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Dictionary of the History of Ideas

Studies of Selected Pivotal Ideas
2 occurrences of Ancients and Moderns in the Eighteenth Century
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2 occurrences of Ancients and Moderns in the Eighteenth Century
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2. The Objective Conception of Beauty in Artistic
Representation.

Inasmuch as beauty is considered to
be the result of artistic achievement, it is subjective;
but inasmuch as the artist does not express his individ-
ual, personal feelings and ideas, but follows a model
and applies criteria established independently of him,
beauty is objective.

We find a striking example of this conception of
objective beauty in the ars poetica of seventeenth-
century French classicism, which influenced classicism
in Europe and can thus be chosen as a model structure.
Some of its criteria (proportion, harmony, perfection,
form, and the idea of the model) were derived directly
or indirectly from the speculations on beauty discussed
in our first section. Beauty is considered to be the object
or aim of art; in order to achieve it the artist must
imitate nature and follow the rules. Nature is not
understood to be the sum of sensuous data, but “general
nature” or ideal nature, selected, ordered, arranged by
reason. Philosophically speaking, nature is an order of
Being, manifest in eternal, fundamental laws. The rules
which the artist follows are also ultimately founded
on reason and must be justified by reason. René Bray
expressed succinctly this interrelationship of the con-
cepts in the doctrine classique:

... eternal reason, universal beauty, unchanging rules, the
three terms are closely linked. The perennity of reason
imposes that of beauty, since if beauty were to change,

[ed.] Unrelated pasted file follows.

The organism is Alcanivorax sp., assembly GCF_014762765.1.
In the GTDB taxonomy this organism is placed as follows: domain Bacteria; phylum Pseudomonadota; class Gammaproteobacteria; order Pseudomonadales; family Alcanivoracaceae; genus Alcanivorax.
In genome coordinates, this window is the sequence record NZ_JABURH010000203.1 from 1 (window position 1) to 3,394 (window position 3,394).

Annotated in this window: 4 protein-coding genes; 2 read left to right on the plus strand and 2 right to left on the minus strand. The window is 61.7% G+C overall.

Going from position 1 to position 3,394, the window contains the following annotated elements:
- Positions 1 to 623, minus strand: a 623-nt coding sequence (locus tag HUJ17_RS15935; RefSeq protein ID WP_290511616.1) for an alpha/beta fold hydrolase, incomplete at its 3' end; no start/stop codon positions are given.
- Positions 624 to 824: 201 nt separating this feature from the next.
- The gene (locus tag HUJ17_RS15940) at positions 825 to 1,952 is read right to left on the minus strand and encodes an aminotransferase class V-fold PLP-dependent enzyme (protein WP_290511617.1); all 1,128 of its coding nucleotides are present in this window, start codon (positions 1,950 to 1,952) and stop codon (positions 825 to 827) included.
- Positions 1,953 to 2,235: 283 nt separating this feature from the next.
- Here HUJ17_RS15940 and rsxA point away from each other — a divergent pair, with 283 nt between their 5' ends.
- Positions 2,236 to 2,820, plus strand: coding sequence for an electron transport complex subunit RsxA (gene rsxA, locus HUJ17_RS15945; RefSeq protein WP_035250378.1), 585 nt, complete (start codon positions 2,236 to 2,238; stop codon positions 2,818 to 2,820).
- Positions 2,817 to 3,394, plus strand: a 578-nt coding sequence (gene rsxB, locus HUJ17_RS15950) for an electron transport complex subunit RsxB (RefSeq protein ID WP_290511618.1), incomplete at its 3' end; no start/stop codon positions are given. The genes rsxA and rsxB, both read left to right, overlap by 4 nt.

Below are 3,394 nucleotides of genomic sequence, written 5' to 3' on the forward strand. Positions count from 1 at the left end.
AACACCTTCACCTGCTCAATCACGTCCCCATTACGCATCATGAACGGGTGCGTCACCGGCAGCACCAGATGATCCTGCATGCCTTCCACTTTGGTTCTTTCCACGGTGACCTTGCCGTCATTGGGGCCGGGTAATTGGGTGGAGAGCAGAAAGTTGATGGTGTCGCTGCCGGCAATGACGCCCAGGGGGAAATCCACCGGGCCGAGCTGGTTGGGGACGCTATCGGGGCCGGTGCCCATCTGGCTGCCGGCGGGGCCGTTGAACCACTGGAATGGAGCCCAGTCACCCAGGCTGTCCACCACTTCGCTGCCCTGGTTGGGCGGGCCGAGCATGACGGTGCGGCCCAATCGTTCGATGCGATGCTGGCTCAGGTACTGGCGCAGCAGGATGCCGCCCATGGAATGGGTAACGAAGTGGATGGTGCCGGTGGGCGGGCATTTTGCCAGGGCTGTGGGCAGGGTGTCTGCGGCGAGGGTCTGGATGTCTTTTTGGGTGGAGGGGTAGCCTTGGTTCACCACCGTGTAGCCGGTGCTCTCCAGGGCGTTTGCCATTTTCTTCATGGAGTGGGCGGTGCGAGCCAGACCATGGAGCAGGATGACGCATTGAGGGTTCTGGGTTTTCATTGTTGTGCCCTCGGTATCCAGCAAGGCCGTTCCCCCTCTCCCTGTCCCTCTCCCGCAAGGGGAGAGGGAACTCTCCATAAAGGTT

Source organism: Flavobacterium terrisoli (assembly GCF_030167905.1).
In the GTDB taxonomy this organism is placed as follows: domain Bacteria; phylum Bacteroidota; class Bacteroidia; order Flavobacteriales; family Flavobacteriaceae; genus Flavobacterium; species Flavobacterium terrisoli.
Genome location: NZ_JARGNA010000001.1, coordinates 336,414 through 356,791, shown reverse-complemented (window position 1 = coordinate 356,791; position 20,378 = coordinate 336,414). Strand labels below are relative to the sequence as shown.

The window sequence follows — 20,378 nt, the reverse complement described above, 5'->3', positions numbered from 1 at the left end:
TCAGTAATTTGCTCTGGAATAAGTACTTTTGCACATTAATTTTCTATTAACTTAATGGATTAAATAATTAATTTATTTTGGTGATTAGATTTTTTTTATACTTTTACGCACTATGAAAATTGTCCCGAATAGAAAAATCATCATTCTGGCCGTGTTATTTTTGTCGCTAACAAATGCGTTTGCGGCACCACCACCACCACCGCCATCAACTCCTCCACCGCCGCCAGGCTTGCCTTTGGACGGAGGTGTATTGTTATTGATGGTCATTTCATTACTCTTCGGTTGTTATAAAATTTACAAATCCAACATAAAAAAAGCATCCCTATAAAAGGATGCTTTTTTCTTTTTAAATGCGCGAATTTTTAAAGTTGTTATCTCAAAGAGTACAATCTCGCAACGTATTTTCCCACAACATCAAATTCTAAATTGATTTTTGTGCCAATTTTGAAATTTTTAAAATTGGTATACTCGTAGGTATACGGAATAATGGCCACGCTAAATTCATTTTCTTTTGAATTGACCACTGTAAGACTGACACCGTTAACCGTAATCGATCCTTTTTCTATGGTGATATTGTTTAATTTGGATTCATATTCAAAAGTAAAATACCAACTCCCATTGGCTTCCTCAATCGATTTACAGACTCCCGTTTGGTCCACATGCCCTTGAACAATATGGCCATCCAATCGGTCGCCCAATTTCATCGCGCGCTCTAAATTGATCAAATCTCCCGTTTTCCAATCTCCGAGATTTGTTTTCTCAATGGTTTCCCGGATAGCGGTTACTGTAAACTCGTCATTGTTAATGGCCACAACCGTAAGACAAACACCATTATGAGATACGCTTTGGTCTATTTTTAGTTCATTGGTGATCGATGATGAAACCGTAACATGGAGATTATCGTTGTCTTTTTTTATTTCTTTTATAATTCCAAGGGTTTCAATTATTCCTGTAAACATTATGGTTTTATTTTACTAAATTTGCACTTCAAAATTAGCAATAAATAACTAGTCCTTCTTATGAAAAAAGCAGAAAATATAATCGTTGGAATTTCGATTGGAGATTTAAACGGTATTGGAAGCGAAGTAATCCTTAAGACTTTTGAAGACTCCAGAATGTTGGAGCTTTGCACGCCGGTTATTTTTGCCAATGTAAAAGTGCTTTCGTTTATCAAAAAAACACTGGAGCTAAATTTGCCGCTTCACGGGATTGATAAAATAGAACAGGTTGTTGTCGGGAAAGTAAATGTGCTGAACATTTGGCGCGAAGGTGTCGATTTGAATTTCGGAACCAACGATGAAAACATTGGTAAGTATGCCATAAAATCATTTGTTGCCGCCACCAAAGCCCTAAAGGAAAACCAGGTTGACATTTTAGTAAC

reason, which is the judge of beauty, would change also.
It imposes likewise the permanence of the rules, of which
it is the foundation

(Bray, 1927).

To the modern historian it is obvious that the norms
of classicism are in part not timeless and universal, but
related to a specific intellectual, historical, and social
structure; however, as far as the classical theory is
concerned, this relativity does not affect their norma-
tive value and hence the objective character of beauty.

The rules or norms are also related to the literary
or artistic genres; if the rules are satisfied, the genre
attains perfection, and the work is beautiful. One might
say that it is ultimately the link with the idea of per-
fection and the conception of beauty which explains
the great value attributed to rules and genres in classi-
cal literary and art theory.

The rules, most of which were derived from Aristotle
(or his Renaissance interpreters) and Horace, are
moreover sometimes justified by the model character
of classical antiquity; the rational and the historical
justification are generally linked together.

The works of classical antiquity are also considered
to be by themselves a guarantee of the objectivity of
beauty. They were said to be close to nature or to
represent the major and most probable occurrences of
life and the fundamental aspects of human nature.
Their perfection and beauty, their presentation of what
is essential and lasting had been tested by the unani-
mous judgment of centuries. In the domain of plastic
arts J. J. Winckelmann's (1717-68) enthusiastic and
eloquent praise of the exemplary beauty achieved in
Hellenic art (it embodied the very norm of beauty)
is a famous instance of the founding of beauty on the
art works of classical antiquity, an instance which was
all the more influential as Winckelmann wrote an
epoch-making history of the art of that period. His
perceptive, novel, and ingenious interpretations be-
came justly famous, and the two criteria “simplicity
and serenity,” which he added to the already estab-
lished norms of beauty, were still echoed in nine-
teenth-century classicism. It was Nietzsche who later
opposed the Dionysian element in Greek art to
Winckelmann's Apollonian vision; and the expression
of profound, universal emotion, as well as the sublime,
to the beauty of appearance and illusion.


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